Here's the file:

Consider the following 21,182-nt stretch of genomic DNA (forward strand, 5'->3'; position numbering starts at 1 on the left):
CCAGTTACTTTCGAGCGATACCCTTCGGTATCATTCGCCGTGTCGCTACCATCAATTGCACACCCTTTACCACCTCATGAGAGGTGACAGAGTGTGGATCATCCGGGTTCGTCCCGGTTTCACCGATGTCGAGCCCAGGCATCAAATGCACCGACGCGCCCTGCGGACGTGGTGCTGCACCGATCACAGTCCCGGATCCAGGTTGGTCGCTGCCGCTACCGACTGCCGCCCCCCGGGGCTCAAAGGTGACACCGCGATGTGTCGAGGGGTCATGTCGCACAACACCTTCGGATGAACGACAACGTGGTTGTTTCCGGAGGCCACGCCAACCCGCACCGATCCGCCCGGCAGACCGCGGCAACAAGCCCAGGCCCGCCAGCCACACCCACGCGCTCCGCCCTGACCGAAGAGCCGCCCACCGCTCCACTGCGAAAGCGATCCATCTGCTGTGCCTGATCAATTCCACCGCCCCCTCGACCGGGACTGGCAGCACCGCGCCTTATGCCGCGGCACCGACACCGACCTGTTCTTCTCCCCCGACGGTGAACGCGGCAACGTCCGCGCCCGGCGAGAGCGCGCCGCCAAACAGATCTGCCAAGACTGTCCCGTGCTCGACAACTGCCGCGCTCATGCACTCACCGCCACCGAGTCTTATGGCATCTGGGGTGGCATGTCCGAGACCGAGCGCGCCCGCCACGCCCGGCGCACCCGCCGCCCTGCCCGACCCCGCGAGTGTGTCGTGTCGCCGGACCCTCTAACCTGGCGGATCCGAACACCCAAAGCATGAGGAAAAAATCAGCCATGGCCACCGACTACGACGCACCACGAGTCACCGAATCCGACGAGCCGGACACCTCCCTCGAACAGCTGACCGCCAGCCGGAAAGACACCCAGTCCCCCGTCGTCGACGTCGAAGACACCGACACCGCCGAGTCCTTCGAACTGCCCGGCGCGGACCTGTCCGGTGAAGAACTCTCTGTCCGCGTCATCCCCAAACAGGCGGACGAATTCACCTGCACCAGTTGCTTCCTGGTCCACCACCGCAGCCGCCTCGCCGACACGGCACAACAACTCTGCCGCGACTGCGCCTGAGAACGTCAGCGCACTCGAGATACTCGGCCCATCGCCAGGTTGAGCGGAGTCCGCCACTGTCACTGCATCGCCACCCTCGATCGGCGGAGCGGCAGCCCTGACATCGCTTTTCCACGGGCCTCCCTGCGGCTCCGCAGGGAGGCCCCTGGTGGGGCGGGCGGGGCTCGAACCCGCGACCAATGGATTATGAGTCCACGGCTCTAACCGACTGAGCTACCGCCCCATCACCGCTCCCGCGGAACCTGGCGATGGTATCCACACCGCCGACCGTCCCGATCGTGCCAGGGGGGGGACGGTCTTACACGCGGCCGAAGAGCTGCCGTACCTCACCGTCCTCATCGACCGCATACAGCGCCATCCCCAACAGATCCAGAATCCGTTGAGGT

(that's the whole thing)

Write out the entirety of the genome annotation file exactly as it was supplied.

Consider the following 21,182-nt stretch of genomic DNA (forward strand, 5'->3'; position numbering starts at 1 on the left):
CCAGTTACTTTCGAGCGATACCCTTCGGTATCATTCGCCGTGTCGCTACCATCAATTGCACACCCTTTACCACCTCATGAGAGGTGACAGAGTGTGGATCATCCGGGTTCGTCCCGGTTTCACCGATGTCGAGCCCAGGCATCAAATGCACCGACGCGCCCTGCGGACGTGGTGCTGCACCGATCACAGTCCCGGATCCAGGTTGGTCGCTGCCGCTACCGACTGCCGCCCCCCGGGGCTCAAAGGTGACACCGCGATGTGTCGAGGGGTCATGTCGCACAACACCTTCGGATGAACGACAACGTGGTTGTTTCCGGAGGCCACGCCAACCCGCACCGATCCGCCCGGCAGACCGCGGCAACAAGCCCAGGCCCGCCAGCCACACCCACGCGCTCCGCCCTGACCGAAGAGCCGCCCACCGCTCCACTGCGAAAGCGATCCATCTGCTGTGCCTGATCAATTCCACCGCCCCCTCGACCGGGACTGGCAGCACCGCGCCTTATGCCGCGGCACCGACACCGACCTGTTCTTCTCCCCCGACGGTGAACGCGGCAACGTCCGCGCCCGGCGAGAGCGCGCCGCCAAACAGATCTGCCAAGACTGTCCCGTGCTCGACAACTGCCGCGCTCATGCACTCACCGCCACCGAGTCTTATGGCATCTGGGGTGGCATGTCCGAGACCGAGCGCGCCCGCCACGCCCGGCGCACCCGCCGCCCTGCCCGACCCCGCGAGTGTGTCGTGTCGCCGGACCCTCTAACCTGGCGGATCCGAACACCCAAAGCATGAGGAAAAAATCAGCCATGGCCACCGACTACGACGCACCACGAGTCACCGAATCCGACGAGCCGGACACCTCCCTCGAACAGCTGACCGCCAGCCGGAAAGACACCCAGTCCCCCGTCGTCGACGTCGAAGACACCGACACCGCCGAGTCCTTCGAACTGCCCGGCGCGGACCTGTCCGGTGAAGAACTCTCTGTCCGCGTCATCCCCAAACAGGCGGACGAATTCACCTGCACCAGTTGCTTCCTGGTCCACCACCGCAGCCGCCTCGCCGACACGGCACAACAACTCTGCCGCGACTGCGCCTGAGAACGTCAGCGCACTCGAGATACTCGGCCCATCGCCAGGTTGAGCGGAGTCCGCCACTGTCACTGCATCGCCACCCTCGATCGGCGGAGCGGCAGCCCTGACATCGCTTTTCCACGGGCCTCCCTGCGGCTCCGCAGGGAGGCCCCTGGTGGGGCGGGCGGGGCTCGAACCCGCGACCAATGGATTATGAGTCCACGGCTCTAACCGACTGAGCTACCGCCCCATCACCGCTCCCGCGGAACCTGGCGATGGTATCCACACCGCCGACCGTCCCGATCGTGCCAGGGGGGGGACGGTCTTACACGCGGCCGAAGAGCTGCCGTACCTCACCGTCCTCATCGACCGCATACAGCGCCATCCCCAACAGATCCAGAATCCGTTGAGGT